In the beginning of 2021, Amanda Gorman made history as the youngest inaugural poet at 22 years old when she recited her poem, “The Hill We Climb” at President Joe Biden‘s inauguration. Amanda rose to viral and global fame overnight due to her talent, and has since landed a contract with IMG Models. In April, she was the star of a Vogue cover profile, where she shared more not only about her poetry and modeling aspirations, but also her work as an activist and organizer.
While Amanda’s career has certainly been on a straight shot upward since her appearance at the inauguration, it turns out that her performance that day almost didn’t happen at all. In a new essay for the New York Times, Amanda opened up about the tremendous amount of fear she felt about performing at the inauguration, just a few weeks after a crowd stormed the U.S. Capitol building during the January 6 insurrection. “I was scared of failing my people, my poetry. But I was also terrified on a physical level,” she explained, noting that COVID-19 was still a huge concern, as she hadn’t yet been vaccinated at the time. “Just a few weeks before, domestic terrorists assaulted the U.S. Capitol, the very steps where I would recite. I didn’t know then that I’d become famous, but I did know at the inauguration I was going to become highly visible—which is a very dangerous thing to be in America, especially if you’re Black and outspoken and have no Secret Service.”
Amanda added that several of her family members and loved ones expressed concern for her safety and well-being, and that she practiced emergency defensive measures in her living room alongside her mother in case of gunfire. “A loved one warned me to ‘be ready to die’ if I went to the Capitol building, telling me, ‘It’s just not worth it,'” she recalled.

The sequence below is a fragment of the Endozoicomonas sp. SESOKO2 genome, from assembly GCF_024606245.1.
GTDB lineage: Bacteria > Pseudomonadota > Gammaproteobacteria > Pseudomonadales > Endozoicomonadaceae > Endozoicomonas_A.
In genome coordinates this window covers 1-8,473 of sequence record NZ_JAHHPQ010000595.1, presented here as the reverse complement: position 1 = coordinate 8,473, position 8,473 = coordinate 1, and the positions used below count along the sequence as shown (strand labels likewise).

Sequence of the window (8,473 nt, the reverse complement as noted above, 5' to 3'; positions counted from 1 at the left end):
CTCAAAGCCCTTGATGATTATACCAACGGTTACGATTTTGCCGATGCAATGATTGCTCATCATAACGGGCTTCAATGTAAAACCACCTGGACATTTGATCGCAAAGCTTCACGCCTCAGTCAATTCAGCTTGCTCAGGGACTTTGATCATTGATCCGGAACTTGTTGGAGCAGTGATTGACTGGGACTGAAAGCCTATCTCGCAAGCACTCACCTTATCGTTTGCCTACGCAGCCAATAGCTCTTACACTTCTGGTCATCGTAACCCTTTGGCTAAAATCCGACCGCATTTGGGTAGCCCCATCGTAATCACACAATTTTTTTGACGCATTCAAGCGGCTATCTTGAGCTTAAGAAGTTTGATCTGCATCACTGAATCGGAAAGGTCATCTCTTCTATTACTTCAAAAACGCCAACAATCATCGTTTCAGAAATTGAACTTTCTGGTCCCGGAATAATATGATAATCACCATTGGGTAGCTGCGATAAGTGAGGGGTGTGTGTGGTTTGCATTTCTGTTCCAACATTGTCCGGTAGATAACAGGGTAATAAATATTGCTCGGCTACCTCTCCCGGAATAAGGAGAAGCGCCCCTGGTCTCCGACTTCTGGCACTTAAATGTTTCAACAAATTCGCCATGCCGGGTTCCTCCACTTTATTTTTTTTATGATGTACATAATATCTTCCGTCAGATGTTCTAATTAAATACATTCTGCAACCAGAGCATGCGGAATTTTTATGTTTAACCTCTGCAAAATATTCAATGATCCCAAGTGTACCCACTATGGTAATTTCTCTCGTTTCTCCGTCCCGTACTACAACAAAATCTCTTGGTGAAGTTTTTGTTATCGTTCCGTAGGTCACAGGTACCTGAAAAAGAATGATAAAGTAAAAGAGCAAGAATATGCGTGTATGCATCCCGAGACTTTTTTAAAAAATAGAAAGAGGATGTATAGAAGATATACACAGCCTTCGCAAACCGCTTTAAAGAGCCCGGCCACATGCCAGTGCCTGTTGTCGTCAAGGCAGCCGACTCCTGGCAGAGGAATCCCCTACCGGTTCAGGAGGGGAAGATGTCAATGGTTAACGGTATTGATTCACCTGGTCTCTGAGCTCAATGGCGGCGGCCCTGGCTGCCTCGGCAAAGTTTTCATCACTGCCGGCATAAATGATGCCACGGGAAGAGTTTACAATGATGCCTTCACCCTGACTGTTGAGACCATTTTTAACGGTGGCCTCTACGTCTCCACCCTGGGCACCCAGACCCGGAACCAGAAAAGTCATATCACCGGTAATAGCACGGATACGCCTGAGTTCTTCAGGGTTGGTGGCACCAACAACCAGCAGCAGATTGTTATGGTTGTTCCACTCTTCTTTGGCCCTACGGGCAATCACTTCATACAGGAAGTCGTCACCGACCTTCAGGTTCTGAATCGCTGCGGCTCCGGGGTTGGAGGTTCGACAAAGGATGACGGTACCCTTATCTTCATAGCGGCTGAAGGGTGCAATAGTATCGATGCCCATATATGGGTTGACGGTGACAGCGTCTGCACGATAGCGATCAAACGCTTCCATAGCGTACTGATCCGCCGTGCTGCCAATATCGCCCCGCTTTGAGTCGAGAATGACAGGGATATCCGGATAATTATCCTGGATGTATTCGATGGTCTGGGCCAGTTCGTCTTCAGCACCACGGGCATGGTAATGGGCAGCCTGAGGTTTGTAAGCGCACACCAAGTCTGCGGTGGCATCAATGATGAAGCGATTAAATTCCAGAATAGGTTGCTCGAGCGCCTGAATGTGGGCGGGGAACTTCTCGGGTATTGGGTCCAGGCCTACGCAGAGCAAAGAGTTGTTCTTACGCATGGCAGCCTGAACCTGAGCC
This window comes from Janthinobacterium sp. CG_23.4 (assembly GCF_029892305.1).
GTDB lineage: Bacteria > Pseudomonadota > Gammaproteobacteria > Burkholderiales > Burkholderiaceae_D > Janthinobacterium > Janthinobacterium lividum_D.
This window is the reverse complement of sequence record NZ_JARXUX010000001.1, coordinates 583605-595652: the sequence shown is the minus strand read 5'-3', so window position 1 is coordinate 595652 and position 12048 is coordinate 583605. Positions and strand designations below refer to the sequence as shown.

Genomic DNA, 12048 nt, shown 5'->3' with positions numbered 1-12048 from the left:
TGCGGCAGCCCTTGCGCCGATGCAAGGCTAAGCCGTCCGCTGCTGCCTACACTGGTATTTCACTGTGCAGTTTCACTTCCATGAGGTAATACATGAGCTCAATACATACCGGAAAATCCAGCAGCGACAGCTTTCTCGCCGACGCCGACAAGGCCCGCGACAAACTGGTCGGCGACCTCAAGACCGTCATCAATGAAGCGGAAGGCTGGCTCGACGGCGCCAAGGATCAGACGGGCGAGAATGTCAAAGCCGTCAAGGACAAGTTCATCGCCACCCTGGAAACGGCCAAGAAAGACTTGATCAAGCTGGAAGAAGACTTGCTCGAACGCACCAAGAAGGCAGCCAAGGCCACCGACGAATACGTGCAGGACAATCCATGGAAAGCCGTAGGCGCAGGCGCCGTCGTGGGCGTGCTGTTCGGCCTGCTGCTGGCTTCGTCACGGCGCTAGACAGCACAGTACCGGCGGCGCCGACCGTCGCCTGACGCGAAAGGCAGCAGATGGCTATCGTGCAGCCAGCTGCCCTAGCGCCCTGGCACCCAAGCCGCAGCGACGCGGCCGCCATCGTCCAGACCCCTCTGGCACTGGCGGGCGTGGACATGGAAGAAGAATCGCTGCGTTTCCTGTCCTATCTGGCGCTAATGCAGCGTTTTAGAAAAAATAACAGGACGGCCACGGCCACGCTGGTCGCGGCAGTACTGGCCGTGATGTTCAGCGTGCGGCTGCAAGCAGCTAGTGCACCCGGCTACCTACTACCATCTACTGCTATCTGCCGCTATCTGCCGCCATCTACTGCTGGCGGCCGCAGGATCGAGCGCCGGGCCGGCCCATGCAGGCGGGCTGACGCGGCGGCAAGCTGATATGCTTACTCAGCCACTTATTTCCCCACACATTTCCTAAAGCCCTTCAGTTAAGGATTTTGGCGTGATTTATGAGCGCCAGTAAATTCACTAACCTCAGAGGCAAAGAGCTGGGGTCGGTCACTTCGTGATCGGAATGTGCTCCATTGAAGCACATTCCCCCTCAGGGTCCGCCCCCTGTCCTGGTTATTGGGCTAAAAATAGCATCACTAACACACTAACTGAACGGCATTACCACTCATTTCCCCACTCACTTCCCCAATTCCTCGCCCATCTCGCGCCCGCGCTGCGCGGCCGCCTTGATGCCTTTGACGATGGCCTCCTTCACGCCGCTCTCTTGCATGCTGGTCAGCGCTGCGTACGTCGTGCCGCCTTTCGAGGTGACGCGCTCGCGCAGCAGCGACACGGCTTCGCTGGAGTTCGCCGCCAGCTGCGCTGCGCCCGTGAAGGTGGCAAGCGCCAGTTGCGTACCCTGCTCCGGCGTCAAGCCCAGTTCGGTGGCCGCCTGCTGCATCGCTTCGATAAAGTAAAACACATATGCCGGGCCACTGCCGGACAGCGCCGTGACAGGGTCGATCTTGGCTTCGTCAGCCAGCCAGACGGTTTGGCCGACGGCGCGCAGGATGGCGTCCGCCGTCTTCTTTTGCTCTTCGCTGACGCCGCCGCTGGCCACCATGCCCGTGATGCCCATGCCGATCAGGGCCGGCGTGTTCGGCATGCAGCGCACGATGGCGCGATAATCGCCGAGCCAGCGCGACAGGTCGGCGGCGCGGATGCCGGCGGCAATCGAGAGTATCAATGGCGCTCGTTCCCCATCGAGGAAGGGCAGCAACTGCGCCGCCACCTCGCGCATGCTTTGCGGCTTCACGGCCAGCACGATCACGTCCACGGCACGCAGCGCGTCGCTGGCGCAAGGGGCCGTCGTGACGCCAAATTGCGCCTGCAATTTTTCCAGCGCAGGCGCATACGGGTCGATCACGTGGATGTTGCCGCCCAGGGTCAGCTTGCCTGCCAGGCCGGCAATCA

All of the fear and anxiety took a physical toll as well as an emotional one, and eventually Amanda began considering canceling her appearance altogether. “I had insomnia and nightmares, barely ate or drank for days,” she wrote. “I finally wrote to some close friends and family, telling them that I was most likely going to pull out of the ceremony.”
Ultimately, Amanda confronted her fears head-on, deciding to listen to her worries and anxieties, realizing that one of the loudest concerns was the regret she might feel if she did, in fact, pull out. “What stood out most of all was the worry that I’d spend the rest of my life wondering what this poem could have achieved,” she explained in her essay. “There was only one way to find out.” According to Amanda, when she woke up the next day, she had gained the clarity she needed. “By the time the sun rose I knew one thing for sure: I was going to be the 2021 inaugural poet. I can’t say I was completely confident in my choice, but I was completely committed to it.” She added that by the time she stepped up to the podium, she knew she had made the right decision.